Wade Smith, G (Texans) Versatile lineman could play center, guard or tackle.
CHARLES IN CHARGE?
No running back in the NFL combines elusiveness, agility and sprinter-like speed quite like Tennessee's Chris Johnson, but Jamaal Charles may be the player whose skill set comes closest. Charles instantly developed into a fantasy darling after taking over the starting job last year, averaging 121 rushing yards over the final eight games of the season. Considering his receiving skills (he caught 23 passes during that span as well) and a lack of competition for carries, he seemed poised for a monster 2010 season. The addition of Thomas Jones will change everything. Charles had 161 carries in the second half of 2009, which projects to 322 over 16 games, but he won't come close to that number with Jones in town. Even if he gets 70 percent of the work (which is a very optimistic estimate), Charles will likely top out around 250 but could easily fall in the 200-to-220 range. That's enough carries to be a strong No. 2 fantasy running back, especially considering his career average of 5.7 yards per carry, but don't expect him to be the unquestioned workhorse like he was at the end of 2009.
REPAIRING THE CASSEL
Matt Cassel stumbled to the finish line last season, tossing nine interceptions and just three touchdowns in his final five games to finish as the 21st-ranked fantasy quarterback in standard scoring systems. He'll be looking to recapture his New England magic under new offensive coordinator Charlie Weis, who was instrumental to Tom Brady's development and success while Weis was with the Patriots. Cassel has several factors working in his favor: a strong running game behind him, a (hopefully) improved offensive line and a more dynamic group of receivers. With Dwayne Bowe and Chris Chambers on the outside, Jerheme Urban working out of the slot as a possession receiver and rookie Dexter McCluster creating mismatches all over the field, Cassel has enough weapons around him to make some plays. He won't move into QB1 territory, but he should be a more reliable No. 2 option than he was last year.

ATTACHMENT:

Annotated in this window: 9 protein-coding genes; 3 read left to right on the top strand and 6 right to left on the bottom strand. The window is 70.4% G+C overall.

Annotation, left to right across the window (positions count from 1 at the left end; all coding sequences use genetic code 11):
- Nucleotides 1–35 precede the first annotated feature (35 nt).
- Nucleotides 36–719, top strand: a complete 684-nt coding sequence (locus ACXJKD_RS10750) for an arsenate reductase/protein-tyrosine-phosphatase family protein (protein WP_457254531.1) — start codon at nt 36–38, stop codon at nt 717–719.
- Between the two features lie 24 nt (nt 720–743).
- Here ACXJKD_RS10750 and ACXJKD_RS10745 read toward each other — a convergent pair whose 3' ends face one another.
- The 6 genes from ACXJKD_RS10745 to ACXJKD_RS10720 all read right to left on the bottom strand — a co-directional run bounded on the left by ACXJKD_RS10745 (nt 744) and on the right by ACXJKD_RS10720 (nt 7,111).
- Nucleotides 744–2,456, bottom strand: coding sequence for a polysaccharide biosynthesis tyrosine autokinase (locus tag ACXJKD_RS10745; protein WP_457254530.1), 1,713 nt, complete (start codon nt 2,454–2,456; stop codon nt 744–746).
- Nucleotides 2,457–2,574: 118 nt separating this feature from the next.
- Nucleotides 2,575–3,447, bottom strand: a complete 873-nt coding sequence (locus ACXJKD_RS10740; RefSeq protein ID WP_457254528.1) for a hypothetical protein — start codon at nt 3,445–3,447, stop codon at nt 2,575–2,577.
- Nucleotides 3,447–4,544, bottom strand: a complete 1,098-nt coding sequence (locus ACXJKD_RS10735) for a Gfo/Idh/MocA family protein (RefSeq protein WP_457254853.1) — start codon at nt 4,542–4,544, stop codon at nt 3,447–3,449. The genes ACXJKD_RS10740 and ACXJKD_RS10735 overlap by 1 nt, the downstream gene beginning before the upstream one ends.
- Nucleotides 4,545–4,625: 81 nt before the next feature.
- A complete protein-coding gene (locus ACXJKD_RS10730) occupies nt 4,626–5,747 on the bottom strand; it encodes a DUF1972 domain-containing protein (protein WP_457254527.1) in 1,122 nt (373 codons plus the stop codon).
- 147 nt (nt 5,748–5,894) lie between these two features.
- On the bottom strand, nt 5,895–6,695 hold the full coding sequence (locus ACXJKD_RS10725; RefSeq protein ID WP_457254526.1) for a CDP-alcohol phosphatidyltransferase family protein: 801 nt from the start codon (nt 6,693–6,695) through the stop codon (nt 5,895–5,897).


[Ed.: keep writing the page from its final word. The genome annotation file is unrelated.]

Charlie Weis probably spent his offseason months cooped up like a mad scientist, concocting exotic schemes and packages for the Chiefs' newest gadget: a 5-8 sparkplug from Mississippi named Dexter McCluster. Just days after the draft at the Chiefs' rookie camp, the team already had McCluster lined up everywhere on the field, from running back to wide receiver to punt returner. If he has one "primary" role, it will likely be as a slot receiver, where Weis could use him in a Wes Welker-type capacity. When you're targeting upside plays at the end of your draft, consider throwing a dart at McCluster, especially in PPR leagues. He has 50-reception potential as a rookie.
Declining: Thomas Jones proved he still has gas left in the tank, but he'll be 32 this season and finds himself on the wrong end of a time-share.
Sleeper: Dexter McCluster is a jack-of-all-trades who could top 50 receptions as a rookie in Charlie Weis' offense.
Supersleeper: Tony Moeaki is a first-round talent who fell in the draft because of injury concerns. With no sure-fire starter at TE, he could start as a rookie.
Derrick Johnson, LB Didn't start last year but has the talent to be productive if he ever puts it all together.
Eric Berry, S He'll likely start from the get-go and might make enough plays to be usable.
Brandon Flowers, CB In CB leagues, his 65 tackles and five INTs last season were huge.
RotoWire Rank: 30